Scaling the heights over Sydney Harbour

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In February this year I found myself following in the footsteps of Billy Connolly, Robert de Niro, Princes William and Harry, Bruce Springsteen, Nicole Kidman and most recently Oprah Winfrey. I climbed Sydney Harbour Bridge.

“Introduce yourself and explain why you want to climb the Bridge,” prompted one of the team as she prepared to kit us out.

I was first up. “My name is Bob,”

I started in the confessional tone of an AA meeting, “I’m from Lancashire in the UK and I want to climb the bridge as a way of saying goodbye to Australia after seven great weeks here.” My fellow bridge walkers put up other reasons - for a couple from Rotherham it was a honeymoon present, for a couple from Plymouth it was to celebrate a ruby anniversary, a Swedish young lady had no idea why she wanted to climb the bridge.

There were 14 of us - the maximum size group for a bridge walk. This ice breaking exercise followed more serious formalities - signing a health declaration form, taking a breathalyser and once kitted out passing through a metal detector.

This last one presumably to catch out anyone who might attempt to sneak a camera through as photography is not permitted on the bridge walk. Once we had on our lycra overalls and had stowed our belongings in lockers we were introduced to our guide, Maria who was to supervise us for the three hours or so of our walk. We were led to an area to pick up the most vital piece of equipment - our safety harness. This belted around the waist with an attachment to a metal ratchet like runner.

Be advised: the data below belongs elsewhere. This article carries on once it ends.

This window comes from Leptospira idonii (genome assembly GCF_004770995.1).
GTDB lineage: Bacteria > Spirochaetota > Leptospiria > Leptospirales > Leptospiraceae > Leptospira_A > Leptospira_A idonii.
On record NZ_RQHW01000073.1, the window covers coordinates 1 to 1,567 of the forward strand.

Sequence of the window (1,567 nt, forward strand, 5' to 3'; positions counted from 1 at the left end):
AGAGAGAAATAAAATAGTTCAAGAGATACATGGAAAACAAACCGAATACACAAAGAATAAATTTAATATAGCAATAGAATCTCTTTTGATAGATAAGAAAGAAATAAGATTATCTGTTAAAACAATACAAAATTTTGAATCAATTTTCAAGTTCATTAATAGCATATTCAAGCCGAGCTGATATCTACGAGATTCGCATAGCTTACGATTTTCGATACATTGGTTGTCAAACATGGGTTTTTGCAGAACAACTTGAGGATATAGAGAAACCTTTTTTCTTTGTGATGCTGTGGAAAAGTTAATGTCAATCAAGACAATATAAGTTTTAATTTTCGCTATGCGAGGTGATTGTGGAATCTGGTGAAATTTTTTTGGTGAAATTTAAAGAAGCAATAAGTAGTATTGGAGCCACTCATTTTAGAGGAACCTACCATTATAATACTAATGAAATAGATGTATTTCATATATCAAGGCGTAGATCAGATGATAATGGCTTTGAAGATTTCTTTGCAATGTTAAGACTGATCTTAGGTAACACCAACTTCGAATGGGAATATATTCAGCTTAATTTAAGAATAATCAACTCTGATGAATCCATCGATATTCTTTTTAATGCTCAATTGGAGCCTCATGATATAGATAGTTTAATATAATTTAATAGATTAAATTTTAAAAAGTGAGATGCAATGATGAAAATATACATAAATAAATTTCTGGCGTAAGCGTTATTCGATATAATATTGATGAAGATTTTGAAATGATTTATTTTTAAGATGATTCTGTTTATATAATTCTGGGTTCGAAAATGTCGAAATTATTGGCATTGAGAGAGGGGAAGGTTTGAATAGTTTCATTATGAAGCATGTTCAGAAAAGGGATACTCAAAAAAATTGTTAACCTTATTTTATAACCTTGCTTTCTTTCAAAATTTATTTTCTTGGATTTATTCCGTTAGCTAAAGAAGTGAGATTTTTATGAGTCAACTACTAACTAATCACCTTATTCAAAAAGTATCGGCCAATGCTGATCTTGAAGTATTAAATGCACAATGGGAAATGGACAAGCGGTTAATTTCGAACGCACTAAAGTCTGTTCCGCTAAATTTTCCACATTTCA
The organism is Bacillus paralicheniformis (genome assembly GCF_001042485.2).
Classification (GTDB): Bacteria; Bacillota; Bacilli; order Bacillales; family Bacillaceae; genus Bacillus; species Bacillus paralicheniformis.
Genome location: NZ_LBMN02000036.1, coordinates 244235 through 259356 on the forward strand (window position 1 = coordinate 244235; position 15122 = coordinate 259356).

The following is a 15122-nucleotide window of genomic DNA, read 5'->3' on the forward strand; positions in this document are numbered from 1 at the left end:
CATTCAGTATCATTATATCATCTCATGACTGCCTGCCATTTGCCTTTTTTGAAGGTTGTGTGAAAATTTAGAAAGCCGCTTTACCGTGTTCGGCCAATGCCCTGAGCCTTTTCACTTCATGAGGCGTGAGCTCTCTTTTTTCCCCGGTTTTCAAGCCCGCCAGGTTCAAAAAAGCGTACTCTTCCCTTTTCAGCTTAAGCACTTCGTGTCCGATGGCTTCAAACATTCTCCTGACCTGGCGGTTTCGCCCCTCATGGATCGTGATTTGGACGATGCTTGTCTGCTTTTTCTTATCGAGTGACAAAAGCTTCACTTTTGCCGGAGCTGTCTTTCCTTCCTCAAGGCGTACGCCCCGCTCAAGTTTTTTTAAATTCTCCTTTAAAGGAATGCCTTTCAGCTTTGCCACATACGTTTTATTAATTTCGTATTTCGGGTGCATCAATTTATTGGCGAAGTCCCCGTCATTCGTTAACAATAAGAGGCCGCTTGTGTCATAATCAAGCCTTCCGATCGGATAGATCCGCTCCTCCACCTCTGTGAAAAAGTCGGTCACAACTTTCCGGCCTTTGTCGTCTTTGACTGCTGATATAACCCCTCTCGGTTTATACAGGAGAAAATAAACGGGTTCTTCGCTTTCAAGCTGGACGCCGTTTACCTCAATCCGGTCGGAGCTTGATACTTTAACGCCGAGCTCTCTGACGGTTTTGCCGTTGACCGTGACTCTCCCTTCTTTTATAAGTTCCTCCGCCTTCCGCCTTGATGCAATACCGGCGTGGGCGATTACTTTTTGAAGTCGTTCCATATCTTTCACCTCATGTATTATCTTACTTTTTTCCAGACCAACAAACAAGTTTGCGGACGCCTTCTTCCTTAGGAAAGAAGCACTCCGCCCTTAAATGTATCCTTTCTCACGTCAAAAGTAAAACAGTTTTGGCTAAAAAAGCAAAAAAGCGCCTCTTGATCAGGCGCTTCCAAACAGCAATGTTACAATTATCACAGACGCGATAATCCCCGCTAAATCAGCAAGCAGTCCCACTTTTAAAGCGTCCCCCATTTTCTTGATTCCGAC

As we stepped out onto the bridge this was clipped onto a cable that followed the entire route of the walk. In the event of a slip or a fall the device would lock onto the cable. By this means, exposure to risk was reduced to an absolute minimum.

Completed in 1932, Sydney Harbour Bridge is one of the most famous bridges in the world. It was constructed over a period of eight years and provided employment for 1500 workers during the severe economic depression of that time. All its statistics impress but here’s one to hold on to – 52,800 tonnes of steel girders used for the approach and span itself are held together by six million rivets.

The first part of Bridgeclimb took us on a gangway on the southern approach and then by the south east pylon we scaled a number of ladders to bring us above road level and onto the the arch.

The approach to the summit was negotiated by a long flight of wide, shallow, steel steps - very easy walking indeed. Once on top were at ease to look about us and take in the stupendous view. At $200 BridgeClimb does not come cheap; but the views are worth every penny.